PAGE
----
Shares of Spotify Technology (SPOT -3.08%), DraftKings (DKNG -3.54%), and Paramount Global (PARA 3.86%) were all down big on Wednesday, falling 10.9%, 7.8%, and 8.6%, respectively, on the day.
There wasn't any material news out of any of these companies today. But it looks like each is a victim of the fallout from Netflix (NFLX 0.12%) reporting a shockingly bad earnings report and guidance last night.
One might think that today's reaction is a bit severe, and that Netflix's troubles may be more company-specific. But there could be more similarities to Netflix among these three than you think.
One might think Paramount Global would get a more bullish turn today, given that it is a direct competitor to Netflix and is much cheaper. On the call with analysts last night, Netflix management admitted for the first time that heightened streaming competition is actually playing a role in its tepid growth outlook. In the past, management had previously brushed off competitive concerns.
Paramount is one of those companies edging onto Netflix's turf. Formerly ViacomCBS, Paramount has transitioned from linear to streaming in an impressive way, with three high-growth services in Paramount+, Showtime, and PlutoTV. Streaming subscribers across Paramount+ and Showtime grew a whopping 20% just in the fourth quarter, and the parent company's total subscription revenue was up 84% on the year. Meanwhile, the free ad-supported PlutoTV saw revenue grow 45%.
So why isn't Netfix's loss Paramount's gain? Well, if the largest streamer, Netflix, is having trouble growing and making profits, it will likely be hard for everyone. Paramount's streaming revenue, impressively as it's growing, still only makes up 16% of the company's total revenue. If linear TV is in fact going to shrink, Paramount's streaming services have an even higher hurdle to clear. With high content-investment costs and more competition, all media companies have been put on notice.
Like Netflix, Spotify is also a leading global, subscription-based, consumer-discretionary platform. So when Netflix appeared to hit a wall in terms of its total addressable market, investors might be wondering when Spotify will do the same.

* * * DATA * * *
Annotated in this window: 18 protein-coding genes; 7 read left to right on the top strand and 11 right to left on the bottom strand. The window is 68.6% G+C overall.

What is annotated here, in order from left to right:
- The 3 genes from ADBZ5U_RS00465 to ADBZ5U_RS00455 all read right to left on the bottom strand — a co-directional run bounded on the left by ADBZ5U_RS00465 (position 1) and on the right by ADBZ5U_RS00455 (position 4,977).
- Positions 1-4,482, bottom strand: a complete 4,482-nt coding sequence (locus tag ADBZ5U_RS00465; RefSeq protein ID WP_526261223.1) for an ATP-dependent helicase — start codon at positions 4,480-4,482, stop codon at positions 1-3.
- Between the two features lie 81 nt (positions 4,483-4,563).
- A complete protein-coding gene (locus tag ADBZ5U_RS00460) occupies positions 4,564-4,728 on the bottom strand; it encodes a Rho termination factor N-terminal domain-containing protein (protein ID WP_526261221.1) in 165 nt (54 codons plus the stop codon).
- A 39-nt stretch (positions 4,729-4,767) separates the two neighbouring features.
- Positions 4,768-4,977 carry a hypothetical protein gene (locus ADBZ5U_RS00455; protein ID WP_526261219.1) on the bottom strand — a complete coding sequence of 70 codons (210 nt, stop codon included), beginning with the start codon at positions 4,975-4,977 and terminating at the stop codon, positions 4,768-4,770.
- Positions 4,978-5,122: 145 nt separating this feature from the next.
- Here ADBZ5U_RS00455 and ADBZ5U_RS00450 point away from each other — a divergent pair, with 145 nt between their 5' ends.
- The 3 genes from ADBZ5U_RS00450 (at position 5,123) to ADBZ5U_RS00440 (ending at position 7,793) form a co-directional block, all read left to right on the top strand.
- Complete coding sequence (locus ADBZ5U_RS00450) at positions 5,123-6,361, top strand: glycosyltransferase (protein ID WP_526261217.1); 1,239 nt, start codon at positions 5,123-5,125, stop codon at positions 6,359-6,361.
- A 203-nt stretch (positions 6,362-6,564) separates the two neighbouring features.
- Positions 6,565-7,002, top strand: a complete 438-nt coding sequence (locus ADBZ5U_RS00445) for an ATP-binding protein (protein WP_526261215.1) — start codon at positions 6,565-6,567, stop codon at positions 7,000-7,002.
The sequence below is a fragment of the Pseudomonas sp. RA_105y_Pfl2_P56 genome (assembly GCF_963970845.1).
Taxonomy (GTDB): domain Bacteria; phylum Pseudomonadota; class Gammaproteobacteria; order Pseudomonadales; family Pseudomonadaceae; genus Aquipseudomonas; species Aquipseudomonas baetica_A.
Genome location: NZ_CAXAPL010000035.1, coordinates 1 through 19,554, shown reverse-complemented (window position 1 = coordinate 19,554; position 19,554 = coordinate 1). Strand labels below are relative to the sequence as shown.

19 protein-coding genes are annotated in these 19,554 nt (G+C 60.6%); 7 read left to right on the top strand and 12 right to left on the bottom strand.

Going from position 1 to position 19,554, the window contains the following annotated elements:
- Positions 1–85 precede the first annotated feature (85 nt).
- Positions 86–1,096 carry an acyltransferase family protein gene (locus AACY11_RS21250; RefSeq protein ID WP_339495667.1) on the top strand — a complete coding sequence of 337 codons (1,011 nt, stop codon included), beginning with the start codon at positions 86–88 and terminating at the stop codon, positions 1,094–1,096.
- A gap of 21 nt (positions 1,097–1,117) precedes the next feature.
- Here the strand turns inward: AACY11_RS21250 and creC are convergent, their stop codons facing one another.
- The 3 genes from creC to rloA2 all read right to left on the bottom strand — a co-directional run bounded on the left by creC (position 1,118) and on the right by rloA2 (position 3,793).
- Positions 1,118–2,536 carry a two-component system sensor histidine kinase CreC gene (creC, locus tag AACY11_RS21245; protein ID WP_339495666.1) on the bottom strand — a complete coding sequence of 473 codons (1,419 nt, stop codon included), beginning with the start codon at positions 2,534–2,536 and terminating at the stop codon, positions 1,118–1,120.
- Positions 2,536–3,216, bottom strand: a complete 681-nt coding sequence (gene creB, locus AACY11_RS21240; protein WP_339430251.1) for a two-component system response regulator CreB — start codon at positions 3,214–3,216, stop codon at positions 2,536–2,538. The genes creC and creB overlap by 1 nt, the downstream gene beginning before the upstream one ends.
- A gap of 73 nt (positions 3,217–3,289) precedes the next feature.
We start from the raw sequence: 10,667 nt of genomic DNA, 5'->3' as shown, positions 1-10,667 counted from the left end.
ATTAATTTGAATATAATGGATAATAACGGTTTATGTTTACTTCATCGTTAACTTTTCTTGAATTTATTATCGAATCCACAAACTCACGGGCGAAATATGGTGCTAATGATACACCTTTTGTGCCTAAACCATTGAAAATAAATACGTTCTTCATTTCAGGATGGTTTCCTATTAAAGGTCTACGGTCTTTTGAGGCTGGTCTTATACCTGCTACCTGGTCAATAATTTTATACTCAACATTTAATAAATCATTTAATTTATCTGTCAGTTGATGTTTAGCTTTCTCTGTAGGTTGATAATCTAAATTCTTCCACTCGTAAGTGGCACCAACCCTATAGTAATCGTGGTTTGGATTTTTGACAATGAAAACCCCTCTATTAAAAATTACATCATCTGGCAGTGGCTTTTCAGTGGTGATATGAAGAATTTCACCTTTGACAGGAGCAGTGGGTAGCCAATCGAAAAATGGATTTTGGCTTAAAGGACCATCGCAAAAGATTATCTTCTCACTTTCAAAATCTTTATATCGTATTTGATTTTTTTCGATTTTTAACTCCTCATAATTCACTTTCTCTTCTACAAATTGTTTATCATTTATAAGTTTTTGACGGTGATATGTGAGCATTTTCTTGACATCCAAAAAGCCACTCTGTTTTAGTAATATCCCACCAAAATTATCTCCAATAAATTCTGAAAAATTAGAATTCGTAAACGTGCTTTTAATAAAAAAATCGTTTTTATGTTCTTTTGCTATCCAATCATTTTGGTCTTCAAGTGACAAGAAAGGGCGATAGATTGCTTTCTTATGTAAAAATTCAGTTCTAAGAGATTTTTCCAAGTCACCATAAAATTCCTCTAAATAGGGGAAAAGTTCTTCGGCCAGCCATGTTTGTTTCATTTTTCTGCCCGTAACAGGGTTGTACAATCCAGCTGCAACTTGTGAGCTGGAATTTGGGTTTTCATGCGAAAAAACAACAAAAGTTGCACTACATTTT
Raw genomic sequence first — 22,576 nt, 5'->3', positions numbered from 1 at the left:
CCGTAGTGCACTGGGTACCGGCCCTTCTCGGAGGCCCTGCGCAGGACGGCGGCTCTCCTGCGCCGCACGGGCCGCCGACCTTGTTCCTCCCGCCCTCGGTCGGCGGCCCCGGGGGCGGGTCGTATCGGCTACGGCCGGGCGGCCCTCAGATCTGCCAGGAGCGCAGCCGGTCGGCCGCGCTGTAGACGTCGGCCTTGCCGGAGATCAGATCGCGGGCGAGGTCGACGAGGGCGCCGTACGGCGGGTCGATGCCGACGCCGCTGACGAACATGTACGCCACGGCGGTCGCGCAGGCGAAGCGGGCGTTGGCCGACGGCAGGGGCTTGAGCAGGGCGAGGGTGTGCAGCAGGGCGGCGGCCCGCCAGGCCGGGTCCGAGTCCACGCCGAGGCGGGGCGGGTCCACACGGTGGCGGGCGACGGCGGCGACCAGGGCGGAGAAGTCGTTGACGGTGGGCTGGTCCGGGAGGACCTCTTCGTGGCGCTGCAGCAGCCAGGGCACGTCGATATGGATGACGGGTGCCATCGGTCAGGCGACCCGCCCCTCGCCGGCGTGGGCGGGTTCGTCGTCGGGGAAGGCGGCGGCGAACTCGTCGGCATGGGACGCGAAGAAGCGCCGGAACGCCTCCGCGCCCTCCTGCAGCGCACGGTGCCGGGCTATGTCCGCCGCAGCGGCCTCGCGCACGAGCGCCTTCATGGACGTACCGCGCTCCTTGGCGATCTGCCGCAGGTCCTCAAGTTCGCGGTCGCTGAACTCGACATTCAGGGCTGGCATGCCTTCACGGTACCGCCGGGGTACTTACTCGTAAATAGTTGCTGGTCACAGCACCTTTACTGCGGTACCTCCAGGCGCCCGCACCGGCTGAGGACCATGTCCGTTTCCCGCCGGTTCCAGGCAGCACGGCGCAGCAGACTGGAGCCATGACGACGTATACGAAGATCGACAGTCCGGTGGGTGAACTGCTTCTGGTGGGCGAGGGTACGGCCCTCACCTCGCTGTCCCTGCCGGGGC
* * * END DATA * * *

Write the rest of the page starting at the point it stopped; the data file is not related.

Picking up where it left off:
In addition, Spotify will soon have a newly public competitor. On Monday, rival streaming service Deezer said it would go public via a special purpose acquisition company (SPAC), merging with a "blank check" company headed by a former WarnerMedia executive.
Spotify had already given a lackluster forecast for the first quarter, which makes sense as the world emerges from COVID-19. Now, it might have another rival platform to contend with. So Spotify is suffering from addressable-market concerns and new competition. Sound familiar?
Meanwhile, perhaps no emerging industry is as competitive as online gambling, which is why DraftKings may be falling as well. Although the industry just got a favorable data point on Monday in the form of surging sportsbook revenue in Pennsylvania and New Jersey, this is a highly competitive field even for industry leaders such as DraftKings.
Although DraftKings beat revenue last quarter, it guided for a wider loss in earnings before interest, taxes, depreciation, and amortization (EBITDA) than some expected, at $825 million to $925 million for this year. With rising interest rates and inflation pinching the consumer, investors don't have much patience for loss-making growth stocks these days.
It's difficult to know what to do with these three stocks at the moment, as they are each down significantly from all-time highs but don't necessarily look cheap. Spotify isn't profitable, and DraftKings is still projected to lose almost $1 billion in 2022!
Meanwhile, while Paramount definitely looks cheap at a single-digit earnings multiple, it isn't quite as cheap when you factor in its $11 billion or so in net debt, and its cash flow is well below its GAAP earnings due to rising content investment.
Meanwhile, it has to pull off a tricky transition to streaming as its main linear business declines. Of the three, I would pick Paramount due to its reasonable valuation, but as we all know, the streaming-video industry is no picnic.